Is the Airfix (and now Dapol) plastic kit for a OO scale model windmill based on a real prototype? The church kit is based on the real church at Bonchurch on the Isle of Wight, and the signal box is famously based on one at Oakham in Rutland.

After comparing various details, I suspect the windmill kit is based on the real one at Outwood in Surrey.

Factors leading me to think the model kit is based on Outwood are:

  • an Airfix advert from the October 1960 issue of Model Ralway News says Airfix kits are “exact replicas” and has a photo of a real windmill looking very similar to the model. [1.] This makes me think a prototype probably does exist, and as with the church kit it is not simply a freelance model
  • the model kit is of a post mill
  • the roundhouse is circular rather than polygonal, and made of brick
  • there are two doors to the roundhouse, at least one of which is decorated with a horseshoe
  • there are three-pane windows above the roundhouse doors – these seem a distinctive feature of Outwood
  • the Airfix kit has a represention of spring sails, where each sail is divided into a bays with shutters. A new pair of spring sails were fitted to Outwood in 1955 [1. Outwood Windmill article on Wikipedia] Many windmills have other types of sail
  • there is one window in the side of the wooden mill body; some other mills have more
  • the mill is turned to face the wind by a pole sticking out the back, rather than a fantail

More speculatively, Outwood mill was said to be the oldest working post mill in Britain,[2. Outwood windmill official website] and attracted interest from preservationists[3. Outwood Windmill article on Wikipedia] before the kit was first introduced in 1958,[4. Windmill, Vintage Airfix] so might have come to Airfix’s notice.


  • the model has prominent windows on both sides of the wooden body; Outwood mill doesn’t have a window on one side
  • Outwood has traces of other openings which are not present on the model (but could have been omitted for simplicity?)
  • the rear stairs aren’t quite the same


Some photos of Outwood mill on 2 August 2021, in case they are of use to anyone planning to superdetail a model kit.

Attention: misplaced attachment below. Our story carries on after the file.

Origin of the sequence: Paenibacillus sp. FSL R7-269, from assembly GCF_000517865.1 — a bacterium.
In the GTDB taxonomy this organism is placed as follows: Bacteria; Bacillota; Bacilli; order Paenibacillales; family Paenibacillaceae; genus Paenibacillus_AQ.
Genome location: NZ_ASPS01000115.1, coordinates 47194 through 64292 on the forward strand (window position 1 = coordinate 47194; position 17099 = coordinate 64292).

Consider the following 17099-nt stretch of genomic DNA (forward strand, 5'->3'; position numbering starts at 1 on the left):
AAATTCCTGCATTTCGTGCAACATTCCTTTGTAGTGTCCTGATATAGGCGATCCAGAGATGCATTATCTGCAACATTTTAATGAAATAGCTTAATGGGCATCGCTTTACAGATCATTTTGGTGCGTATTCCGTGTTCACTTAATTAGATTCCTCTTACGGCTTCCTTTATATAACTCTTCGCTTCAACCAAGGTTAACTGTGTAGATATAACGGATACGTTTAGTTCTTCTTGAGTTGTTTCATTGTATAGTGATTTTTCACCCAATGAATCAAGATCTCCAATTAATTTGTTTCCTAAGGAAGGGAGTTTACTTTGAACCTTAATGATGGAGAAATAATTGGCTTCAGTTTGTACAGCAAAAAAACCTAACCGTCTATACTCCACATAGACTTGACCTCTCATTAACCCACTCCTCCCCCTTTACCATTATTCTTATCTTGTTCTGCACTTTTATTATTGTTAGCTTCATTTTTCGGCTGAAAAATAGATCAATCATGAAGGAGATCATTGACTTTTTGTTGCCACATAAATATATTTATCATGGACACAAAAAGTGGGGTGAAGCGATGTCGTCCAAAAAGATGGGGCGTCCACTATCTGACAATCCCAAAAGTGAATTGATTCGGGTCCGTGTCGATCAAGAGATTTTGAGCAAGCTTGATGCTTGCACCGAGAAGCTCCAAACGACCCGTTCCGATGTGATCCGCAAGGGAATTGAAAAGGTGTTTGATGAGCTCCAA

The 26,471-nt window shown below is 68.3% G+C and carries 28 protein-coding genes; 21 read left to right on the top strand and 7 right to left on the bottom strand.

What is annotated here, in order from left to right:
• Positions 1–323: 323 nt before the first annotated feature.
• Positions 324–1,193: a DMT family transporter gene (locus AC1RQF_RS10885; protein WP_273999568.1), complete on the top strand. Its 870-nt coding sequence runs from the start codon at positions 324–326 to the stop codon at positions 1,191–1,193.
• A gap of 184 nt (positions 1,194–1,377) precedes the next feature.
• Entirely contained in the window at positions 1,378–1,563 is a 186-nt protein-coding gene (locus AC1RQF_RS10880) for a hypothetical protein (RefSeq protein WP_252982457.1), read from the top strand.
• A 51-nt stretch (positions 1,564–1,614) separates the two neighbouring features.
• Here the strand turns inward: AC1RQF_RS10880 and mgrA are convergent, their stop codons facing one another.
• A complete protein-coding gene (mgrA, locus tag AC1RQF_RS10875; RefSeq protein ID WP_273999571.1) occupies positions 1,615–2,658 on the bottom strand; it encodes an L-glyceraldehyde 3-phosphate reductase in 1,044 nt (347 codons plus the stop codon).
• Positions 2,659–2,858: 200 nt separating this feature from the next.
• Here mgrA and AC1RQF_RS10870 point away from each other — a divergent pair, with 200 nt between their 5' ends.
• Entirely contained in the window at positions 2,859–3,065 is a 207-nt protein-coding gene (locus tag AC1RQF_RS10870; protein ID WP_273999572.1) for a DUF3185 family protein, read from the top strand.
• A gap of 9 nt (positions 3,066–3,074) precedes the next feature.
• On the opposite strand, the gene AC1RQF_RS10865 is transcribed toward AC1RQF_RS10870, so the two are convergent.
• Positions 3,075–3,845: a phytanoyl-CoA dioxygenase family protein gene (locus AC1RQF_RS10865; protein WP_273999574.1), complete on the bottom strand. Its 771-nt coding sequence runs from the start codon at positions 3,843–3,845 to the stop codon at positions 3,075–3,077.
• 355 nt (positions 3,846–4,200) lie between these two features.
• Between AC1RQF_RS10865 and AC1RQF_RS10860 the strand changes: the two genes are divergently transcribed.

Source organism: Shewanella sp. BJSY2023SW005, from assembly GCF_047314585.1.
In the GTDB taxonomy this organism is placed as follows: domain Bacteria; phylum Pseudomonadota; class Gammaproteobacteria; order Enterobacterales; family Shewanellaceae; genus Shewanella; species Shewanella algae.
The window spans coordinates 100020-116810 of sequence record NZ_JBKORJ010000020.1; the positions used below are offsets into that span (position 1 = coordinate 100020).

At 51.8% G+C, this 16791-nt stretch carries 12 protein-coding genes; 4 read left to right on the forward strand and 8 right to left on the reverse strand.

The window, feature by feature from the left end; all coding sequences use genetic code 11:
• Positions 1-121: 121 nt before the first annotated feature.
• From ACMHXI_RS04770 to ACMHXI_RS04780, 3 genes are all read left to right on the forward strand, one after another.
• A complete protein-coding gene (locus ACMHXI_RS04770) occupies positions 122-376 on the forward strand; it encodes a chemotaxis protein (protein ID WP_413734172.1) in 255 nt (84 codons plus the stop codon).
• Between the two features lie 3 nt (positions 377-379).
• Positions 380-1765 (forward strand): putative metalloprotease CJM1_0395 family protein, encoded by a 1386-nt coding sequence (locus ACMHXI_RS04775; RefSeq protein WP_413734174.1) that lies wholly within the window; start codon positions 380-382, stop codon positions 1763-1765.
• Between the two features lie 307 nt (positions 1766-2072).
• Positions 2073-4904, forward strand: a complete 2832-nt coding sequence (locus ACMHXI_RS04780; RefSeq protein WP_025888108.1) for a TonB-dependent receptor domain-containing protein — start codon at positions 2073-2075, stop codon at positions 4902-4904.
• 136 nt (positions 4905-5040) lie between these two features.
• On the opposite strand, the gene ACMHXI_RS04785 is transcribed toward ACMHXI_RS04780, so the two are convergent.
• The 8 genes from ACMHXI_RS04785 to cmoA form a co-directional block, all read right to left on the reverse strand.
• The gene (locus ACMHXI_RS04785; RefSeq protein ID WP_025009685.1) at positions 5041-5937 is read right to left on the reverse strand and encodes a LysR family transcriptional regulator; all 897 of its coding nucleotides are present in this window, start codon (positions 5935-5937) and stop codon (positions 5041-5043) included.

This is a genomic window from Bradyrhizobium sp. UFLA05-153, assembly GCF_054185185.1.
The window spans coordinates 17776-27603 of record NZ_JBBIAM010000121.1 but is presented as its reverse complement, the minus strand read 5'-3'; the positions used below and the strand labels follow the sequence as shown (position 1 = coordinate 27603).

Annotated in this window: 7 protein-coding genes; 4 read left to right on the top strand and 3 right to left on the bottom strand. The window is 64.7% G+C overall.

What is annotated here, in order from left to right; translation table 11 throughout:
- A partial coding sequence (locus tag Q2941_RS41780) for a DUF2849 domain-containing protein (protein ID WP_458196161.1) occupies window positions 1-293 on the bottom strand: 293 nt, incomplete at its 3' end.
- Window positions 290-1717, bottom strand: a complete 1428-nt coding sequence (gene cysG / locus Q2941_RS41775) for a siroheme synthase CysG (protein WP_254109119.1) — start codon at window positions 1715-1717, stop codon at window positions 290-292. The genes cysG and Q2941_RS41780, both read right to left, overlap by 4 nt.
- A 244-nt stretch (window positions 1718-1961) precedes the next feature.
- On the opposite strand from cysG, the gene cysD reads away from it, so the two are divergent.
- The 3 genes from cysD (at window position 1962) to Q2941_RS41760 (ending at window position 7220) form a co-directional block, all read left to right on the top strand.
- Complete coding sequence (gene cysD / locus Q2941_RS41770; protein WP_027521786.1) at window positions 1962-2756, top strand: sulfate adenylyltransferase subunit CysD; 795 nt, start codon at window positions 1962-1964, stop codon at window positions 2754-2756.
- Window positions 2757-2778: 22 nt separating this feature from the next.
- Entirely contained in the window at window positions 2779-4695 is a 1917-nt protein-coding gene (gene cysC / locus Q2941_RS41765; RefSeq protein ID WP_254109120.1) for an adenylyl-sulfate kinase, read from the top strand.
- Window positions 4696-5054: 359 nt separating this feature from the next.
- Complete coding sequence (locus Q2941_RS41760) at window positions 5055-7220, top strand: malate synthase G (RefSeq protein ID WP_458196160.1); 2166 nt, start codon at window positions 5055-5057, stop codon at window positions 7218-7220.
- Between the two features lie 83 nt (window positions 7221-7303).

Historic England describes the Grade I listed Outwood windmill as:[2. Outwood post mill, Historic England]

Post Mill. 1665 restored in C19 & C20. Oak substructure on whitewashed brick circular base with felt pent roof. Weatherboarded above with 4″ slatted pine sails. Steps and post to rear with board door under shallow pent roof. 2 casement windows in sides and boarded openings to rear, further doors under transome lights in sides of circular base.

Interior: Mill machinery remains largely in working order. Oak crowntree 21 inches square is inscribed with date 1880. Reputed to be the oldest working Windmill in the country.

Other candidates

Various other candidates for the real windmill have ben proposed on web forums and elsewhere. Addressing some of the possibilities which have been raised:



Oakham level crossing signal box

[front view]

Built in 1899 to Midland Railway design 2b, the Grade II listed signal box at Oakham in Rutland achieved fame as the prototype for the Airfix plastic kit, now made by Dapol (catalogue no.C006).

On 22 August 1999 I happened to be passing through Oakham, and I stopped off to take some photos of the signal box. Jim Filby has kindly supplied some photos of the interior, taken in 2004.

[Dapol model kit]

The June 2001 issue of Railway Modeller magazine had an article on detailing the Airfix/Dapol 4 mm/ft scale kit to resemble the real box more closely.

[right hand end view]

[back view]

[left hand end view]

Inside Oakham signal box

Some interior photos by Jim Filby in 2004.

[Inside view]

[Inside view]

[Inside view]

Village church

The Airfix/Dapol village church kit (Dapol catalogue no. C029) is based on the Old St Boniface church at Bonchurch, near Ventnor on the Isle of Wight.


The Airfix windmill kit might be based on Outwood windmill in Surrey.


I would be interested to know the locations of the prototypes (if any) which the other Airfix building kits were based on.